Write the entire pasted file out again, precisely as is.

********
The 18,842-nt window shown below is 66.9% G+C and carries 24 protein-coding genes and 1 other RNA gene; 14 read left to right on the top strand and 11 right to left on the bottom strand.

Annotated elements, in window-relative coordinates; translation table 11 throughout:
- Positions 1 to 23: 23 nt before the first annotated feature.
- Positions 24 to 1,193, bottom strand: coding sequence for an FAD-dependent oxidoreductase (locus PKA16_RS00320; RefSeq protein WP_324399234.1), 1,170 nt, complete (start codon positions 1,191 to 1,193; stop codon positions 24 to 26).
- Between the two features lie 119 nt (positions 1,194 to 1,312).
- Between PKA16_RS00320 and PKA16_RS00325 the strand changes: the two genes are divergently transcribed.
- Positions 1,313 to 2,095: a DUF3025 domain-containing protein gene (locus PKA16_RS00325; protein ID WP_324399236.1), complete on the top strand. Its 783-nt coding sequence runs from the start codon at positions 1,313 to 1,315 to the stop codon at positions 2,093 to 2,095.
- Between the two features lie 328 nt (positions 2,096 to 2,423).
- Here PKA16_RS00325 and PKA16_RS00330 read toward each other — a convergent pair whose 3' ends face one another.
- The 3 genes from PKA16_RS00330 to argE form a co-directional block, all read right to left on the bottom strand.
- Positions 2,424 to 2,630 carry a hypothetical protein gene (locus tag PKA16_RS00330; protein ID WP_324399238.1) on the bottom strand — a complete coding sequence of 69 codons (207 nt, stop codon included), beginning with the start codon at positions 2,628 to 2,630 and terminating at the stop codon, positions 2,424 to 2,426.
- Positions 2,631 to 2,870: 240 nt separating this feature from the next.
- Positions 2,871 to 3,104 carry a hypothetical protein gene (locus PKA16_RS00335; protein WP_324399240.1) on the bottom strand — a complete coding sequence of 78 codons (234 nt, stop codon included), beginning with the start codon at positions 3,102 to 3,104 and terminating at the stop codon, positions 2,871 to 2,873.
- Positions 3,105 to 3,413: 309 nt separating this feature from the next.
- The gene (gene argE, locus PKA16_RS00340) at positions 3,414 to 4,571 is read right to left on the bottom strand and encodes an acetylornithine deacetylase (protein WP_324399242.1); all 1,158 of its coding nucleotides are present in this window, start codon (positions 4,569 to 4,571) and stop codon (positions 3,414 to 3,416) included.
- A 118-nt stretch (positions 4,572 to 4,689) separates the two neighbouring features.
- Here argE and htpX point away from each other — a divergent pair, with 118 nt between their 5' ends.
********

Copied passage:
The 18,842-nt window shown below is 66.9% G+C and carries 24 protein-coding genes and 1 other RNA gene; 14 read left to right on the top strand and 11 right to left on the bottom strand.

Annotated elements, in window-relative coordinates; translation table 11 throughout:
- Positions 1 to 23: 23 nt before the first annotated feature.
- Positions 24 to 1,193, bottom strand: coding sequence for an FAD-dependent oxidoreductase (locus PKA16_RS00320; RefSeq protein WP_324399234.1), 1,170 nt, complete (start codon positions 1,191 to 1,193; stop codon positions 24 to 26).
- Between the two features lie 119 nt (positions 1,194 to 1,312).
- Between PKA16_RS00320 and PKA16_RS00325 the strand changes: the two genes are divergently transcribed.
- Positions 1,313 to 2,095: a DUF3025 domain-containing protein gene (locus PKA16_RS00325; protein ID WP_324399236.1), complete on the top strand. Its 783-nt coding sequence runs from the start codon at positions 1,313 to 1,315 to the stop codon at positions 2,093 to 2,095.
- Between the two features lie 328 nt (positions 2,096 to 2,423).
- Here PKA16_RS00325 and PKA16_RS00330 read toward each other — a convergent pair whose 3' ends face one another.
- The 3 genes from PKA16_RS00330 to argE form a co-directional block, all read right to left on the bottom strand.
- Positions 2,424 to 2,630 carry a hypothetical protein gene (locus tag PKA16_RS00330; protein ID WP_324399238.1) on the bottom strand — a complete coding sequence of 69 codons (207 nt, stop codon included), beginning with the start codon at positions 2,628 to 2,630 and terminating at the stop codon, positions 2,424 to 2,426.
- Positions 2,631 to 2,870: 240 nt separating this feature from the next.
- Positions 2,871 to 3,104 carry a hypothetical protein gene (locus PKA16_RS00335; protein WP_324399240.1) on the bottom strand — a complete coding sequence of 78 codons (234 nt, stop codon included), beginning with the start codon at positions 3,102 to 3,104 and terminating at the stop codon, positions 2,871 to 2,873.
- Positions 3,105 to 3,413: 309 nt separating this feature from the next.
- The gene (gene argE, locus PKA16_RS00340) at positions 3,414 to 4,571 is read right to left on the bottom strand and encodes an acetylornithine deacetylase (protein WP_324399242.1); all 1,158 of its coding nucleotides are present in this window, start codon (positions 4,569 to 4,571) and stop codon (positions 3,414 to 3,416) included.
- A 118-nt stretch (positions 4,572 to 4,689) separates the two neighbouring features.
- Here argE and htpX point away from each other — a divergent pair, with 118 nt between their 5' ends.